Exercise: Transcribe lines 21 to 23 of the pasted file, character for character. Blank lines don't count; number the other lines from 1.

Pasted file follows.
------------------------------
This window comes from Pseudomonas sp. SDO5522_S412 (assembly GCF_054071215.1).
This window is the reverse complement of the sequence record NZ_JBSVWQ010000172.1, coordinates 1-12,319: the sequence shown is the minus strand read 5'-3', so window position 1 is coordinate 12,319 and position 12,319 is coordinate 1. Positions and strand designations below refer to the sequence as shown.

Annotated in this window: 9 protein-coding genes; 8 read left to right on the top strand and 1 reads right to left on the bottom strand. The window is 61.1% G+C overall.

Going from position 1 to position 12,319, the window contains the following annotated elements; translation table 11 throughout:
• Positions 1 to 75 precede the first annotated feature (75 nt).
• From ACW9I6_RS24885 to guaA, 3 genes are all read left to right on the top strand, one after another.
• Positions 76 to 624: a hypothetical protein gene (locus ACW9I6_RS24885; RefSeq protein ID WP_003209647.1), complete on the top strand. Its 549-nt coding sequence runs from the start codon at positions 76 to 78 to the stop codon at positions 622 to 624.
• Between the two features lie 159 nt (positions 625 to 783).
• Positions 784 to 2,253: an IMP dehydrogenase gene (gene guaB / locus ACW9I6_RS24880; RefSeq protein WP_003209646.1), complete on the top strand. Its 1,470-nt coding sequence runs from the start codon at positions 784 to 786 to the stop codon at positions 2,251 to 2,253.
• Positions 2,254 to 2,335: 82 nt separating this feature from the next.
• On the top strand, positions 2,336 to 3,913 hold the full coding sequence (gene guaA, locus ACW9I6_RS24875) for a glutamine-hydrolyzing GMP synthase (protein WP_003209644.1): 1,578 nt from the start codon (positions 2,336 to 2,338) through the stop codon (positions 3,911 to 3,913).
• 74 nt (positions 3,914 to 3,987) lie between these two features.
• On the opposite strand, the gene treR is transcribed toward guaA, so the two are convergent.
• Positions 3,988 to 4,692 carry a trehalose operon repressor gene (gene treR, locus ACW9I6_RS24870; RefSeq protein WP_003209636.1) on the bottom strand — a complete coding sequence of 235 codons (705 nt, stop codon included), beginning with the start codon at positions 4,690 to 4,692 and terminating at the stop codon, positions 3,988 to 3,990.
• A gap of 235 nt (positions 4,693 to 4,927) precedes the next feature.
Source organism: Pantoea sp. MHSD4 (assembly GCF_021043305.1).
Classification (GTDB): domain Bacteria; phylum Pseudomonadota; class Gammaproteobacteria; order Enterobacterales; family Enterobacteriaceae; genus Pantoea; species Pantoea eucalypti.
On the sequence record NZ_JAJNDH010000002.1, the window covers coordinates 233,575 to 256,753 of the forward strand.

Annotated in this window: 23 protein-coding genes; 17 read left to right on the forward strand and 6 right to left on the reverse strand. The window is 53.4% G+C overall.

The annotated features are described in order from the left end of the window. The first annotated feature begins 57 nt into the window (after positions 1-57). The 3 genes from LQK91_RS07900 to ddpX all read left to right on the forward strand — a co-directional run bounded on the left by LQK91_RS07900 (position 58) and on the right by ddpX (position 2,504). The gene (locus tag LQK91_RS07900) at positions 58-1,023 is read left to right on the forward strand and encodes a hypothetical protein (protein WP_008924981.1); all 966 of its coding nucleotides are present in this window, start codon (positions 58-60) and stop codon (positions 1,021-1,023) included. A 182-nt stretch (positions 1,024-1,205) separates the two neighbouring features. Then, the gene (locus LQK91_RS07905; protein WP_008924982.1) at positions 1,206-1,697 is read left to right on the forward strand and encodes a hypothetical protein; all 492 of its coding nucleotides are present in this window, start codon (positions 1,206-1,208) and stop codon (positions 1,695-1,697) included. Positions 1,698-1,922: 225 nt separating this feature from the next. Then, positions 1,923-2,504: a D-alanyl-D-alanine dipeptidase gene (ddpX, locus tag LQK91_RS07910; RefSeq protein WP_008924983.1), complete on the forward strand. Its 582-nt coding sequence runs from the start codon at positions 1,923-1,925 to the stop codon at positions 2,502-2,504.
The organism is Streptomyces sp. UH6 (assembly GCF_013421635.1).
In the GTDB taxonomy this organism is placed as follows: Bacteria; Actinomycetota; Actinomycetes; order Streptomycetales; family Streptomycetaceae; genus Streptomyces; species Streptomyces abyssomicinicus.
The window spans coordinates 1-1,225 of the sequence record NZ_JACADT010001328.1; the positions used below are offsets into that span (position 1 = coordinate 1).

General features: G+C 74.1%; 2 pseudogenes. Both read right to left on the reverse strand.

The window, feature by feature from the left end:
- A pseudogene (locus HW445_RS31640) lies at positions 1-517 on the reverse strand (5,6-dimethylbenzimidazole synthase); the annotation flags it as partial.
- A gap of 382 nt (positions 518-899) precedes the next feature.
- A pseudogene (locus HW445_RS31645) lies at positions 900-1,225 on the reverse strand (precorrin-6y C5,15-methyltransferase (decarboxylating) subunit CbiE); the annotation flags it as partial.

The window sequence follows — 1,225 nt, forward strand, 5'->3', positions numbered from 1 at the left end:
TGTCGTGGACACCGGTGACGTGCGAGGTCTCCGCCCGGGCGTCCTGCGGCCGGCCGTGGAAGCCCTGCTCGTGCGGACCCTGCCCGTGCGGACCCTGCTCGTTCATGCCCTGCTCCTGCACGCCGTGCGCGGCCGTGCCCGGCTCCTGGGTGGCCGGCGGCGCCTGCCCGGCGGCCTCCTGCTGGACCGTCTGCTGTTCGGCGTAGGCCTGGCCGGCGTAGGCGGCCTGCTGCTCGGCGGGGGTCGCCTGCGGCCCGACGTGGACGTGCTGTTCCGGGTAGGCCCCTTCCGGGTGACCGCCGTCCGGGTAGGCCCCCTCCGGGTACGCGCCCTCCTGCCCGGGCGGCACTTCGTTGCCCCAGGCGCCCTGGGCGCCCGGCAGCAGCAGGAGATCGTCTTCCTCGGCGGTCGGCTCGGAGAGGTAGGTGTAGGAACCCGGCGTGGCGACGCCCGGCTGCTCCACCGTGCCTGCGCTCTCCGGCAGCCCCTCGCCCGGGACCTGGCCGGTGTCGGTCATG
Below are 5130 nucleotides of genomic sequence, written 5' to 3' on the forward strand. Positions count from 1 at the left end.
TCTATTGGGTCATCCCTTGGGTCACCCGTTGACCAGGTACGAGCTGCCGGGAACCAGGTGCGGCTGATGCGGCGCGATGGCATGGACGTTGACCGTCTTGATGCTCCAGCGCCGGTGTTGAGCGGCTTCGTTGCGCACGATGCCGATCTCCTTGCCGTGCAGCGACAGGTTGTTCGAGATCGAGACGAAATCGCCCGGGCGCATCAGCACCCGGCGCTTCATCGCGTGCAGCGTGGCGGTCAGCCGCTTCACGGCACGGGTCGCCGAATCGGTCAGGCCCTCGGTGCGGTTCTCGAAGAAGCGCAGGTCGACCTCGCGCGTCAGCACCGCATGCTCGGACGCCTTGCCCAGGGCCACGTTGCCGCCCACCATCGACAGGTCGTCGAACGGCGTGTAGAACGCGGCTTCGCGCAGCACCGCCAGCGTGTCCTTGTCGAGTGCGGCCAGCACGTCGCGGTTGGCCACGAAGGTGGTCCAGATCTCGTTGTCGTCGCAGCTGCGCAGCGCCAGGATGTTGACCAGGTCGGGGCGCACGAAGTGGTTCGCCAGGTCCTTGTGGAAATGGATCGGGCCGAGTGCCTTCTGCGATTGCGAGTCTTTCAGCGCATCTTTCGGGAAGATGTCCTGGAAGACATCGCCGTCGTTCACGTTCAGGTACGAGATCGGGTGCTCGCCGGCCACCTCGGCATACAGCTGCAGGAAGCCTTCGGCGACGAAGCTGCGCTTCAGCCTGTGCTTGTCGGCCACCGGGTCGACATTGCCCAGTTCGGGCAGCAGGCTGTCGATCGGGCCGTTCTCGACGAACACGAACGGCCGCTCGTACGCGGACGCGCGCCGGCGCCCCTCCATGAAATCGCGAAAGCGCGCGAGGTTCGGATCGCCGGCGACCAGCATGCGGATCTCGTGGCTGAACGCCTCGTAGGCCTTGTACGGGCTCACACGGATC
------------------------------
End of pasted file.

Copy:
The organism is Streptomyces sp. UH6 (assembly GCF_013421635.1).
In the GTDB taxonomy this organism is placed as follows: Bacteria; Actinomycetota; Actinomycetes; order Streptomycetales; family Streptomycetaceae; genus Streptomyces; species Streptomyces abyssomicinicus.
The window spans coordinates 1-1,225 of the sequence record NZ_JACADT010001328.1; the positions used below are offsets into that span (position 1 = coordinate 1).